An Aggie's Quest To Quench The Thirsts Of People In Need

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BRYAN - Water is life, but to millions of people around the world, it can be deadly. According to UNICEF, one out of nine people do not have access to clean drinking water. This kills 1,400 children around the world daily.

After traveling on a mission trip and seeing people drinking contaminated water first hand, Texas A&M junior Brian Lamb took it upon himself to help change the world.

"Here I am in the United States, with all of these nice things," Lamb said. "Everyone has nice things and this kid was just trying to make it by."

He started Replenish, a ministry that provides clean water resources for people globally. He said the process is simple.

"If you buy a case of water, we donate a LifeStraw to someone who doesn't have clean water, one for one," he said.

The LifeStraw acts as a purification filter. People can drink straight from any water source without getting sick. It allows someone clean water for up to three years and removes 99.99 percent of bacteria, virus, measles and cholera.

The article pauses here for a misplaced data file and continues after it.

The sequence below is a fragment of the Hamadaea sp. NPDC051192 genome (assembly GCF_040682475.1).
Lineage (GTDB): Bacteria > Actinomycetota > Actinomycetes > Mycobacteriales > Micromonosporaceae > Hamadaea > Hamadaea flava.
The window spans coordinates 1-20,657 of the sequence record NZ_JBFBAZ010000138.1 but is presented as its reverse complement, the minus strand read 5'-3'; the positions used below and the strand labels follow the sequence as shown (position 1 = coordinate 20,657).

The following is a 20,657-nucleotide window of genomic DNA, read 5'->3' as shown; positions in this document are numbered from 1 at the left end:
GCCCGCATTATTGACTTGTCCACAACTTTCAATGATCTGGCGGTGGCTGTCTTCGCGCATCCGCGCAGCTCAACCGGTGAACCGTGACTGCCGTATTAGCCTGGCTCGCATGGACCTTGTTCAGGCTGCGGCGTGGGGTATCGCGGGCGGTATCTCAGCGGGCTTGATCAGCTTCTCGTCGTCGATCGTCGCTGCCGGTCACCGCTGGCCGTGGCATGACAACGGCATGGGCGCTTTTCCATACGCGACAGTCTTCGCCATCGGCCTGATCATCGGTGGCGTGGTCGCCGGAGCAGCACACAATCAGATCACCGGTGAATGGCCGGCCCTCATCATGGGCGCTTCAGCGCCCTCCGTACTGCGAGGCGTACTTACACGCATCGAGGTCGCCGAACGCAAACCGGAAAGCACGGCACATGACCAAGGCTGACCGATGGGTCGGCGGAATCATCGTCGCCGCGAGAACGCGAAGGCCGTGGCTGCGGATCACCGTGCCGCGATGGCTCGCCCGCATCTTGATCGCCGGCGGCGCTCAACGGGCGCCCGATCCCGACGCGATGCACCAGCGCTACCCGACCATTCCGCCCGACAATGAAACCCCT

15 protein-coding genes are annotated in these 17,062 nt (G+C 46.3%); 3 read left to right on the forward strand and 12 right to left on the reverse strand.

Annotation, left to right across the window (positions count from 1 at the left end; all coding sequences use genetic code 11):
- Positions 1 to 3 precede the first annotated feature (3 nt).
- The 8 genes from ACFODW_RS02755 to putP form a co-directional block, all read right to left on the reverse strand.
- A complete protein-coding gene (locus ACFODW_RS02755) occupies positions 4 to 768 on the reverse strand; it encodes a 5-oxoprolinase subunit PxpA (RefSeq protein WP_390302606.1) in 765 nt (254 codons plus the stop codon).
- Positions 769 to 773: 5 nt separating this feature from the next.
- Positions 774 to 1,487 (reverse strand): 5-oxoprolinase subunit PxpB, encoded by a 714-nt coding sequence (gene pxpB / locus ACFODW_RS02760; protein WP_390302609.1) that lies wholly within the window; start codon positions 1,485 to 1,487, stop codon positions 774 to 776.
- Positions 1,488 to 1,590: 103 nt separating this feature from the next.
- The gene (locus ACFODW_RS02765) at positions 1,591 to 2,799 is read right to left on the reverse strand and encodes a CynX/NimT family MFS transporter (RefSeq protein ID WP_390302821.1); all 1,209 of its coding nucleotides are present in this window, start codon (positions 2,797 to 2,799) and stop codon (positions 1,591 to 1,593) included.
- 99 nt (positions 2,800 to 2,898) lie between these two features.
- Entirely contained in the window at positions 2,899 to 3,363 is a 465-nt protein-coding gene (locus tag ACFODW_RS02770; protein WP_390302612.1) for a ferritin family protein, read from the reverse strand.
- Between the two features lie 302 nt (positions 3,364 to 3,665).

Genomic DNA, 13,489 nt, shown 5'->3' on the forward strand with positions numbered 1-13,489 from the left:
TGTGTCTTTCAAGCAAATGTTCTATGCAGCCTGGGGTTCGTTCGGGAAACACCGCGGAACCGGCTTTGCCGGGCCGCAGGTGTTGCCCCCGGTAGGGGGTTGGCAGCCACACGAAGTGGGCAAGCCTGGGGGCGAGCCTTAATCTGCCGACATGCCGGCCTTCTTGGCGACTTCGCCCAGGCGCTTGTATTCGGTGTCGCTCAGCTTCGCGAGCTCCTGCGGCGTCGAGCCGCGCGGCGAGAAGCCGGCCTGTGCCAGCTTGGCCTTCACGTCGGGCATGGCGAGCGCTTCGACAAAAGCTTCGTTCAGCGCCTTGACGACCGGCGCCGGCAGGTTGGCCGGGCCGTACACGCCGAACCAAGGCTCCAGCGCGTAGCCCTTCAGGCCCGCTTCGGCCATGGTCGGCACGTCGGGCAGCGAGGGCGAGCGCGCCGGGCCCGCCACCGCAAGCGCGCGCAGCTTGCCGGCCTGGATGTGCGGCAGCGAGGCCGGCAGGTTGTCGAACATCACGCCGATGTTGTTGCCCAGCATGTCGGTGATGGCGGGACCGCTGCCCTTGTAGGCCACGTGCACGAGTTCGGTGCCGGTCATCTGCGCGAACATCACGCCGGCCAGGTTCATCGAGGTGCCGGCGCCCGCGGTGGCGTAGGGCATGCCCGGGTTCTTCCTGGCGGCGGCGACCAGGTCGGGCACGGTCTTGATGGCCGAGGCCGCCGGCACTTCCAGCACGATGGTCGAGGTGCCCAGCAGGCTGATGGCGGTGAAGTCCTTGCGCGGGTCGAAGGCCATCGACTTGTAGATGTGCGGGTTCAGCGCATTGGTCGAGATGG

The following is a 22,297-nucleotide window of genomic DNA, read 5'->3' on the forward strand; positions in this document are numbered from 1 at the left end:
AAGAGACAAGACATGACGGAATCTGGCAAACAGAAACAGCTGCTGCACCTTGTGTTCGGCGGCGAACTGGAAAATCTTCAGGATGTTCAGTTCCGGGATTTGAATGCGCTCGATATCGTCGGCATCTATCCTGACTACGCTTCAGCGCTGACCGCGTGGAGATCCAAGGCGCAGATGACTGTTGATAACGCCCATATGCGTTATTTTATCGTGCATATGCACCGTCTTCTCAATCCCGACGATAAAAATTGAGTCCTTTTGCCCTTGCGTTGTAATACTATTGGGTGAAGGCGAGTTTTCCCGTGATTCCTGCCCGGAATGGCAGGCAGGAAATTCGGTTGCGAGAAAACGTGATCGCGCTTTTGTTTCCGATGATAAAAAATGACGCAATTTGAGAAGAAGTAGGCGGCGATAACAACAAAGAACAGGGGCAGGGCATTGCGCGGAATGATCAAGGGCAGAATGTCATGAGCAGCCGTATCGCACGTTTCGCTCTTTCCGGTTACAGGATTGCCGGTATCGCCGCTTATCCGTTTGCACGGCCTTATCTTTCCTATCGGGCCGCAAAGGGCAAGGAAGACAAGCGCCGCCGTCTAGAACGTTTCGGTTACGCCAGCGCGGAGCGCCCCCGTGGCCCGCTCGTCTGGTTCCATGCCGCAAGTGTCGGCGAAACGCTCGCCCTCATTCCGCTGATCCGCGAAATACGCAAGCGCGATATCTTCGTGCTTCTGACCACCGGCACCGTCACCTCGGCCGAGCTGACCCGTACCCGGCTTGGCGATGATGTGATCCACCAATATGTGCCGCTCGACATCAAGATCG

Each drop on the logo represents one of their missions: to provide clean water to those in need, to create community awareness about the global water crisis and to spread the love of God through clean water. Only in it's second year, the ministry has already aided 12 countries outside of the US, including countries in South America, the Phillippines, Haiti and parts of Africa. It has even gained the attention of MLB All Star Lance Berkman, who supports the company's mission.

"If we see people in need and all we do is talk about meeting those needs, but don't do anything about them, we haven't helped them at all," said Berkman. "Replenish is doing something about a great world wide need."

Lamb is humbled by the support he is receiving, but what drives him to continue his ministry is the joy he sees when people they realize they can finally drink clean water.

"You can't really underestimate the power of a smile or the power of a hug," said Lamb. "Just a simple act of kindness really goes a long way."

He said that is a trend he hopes he can spread.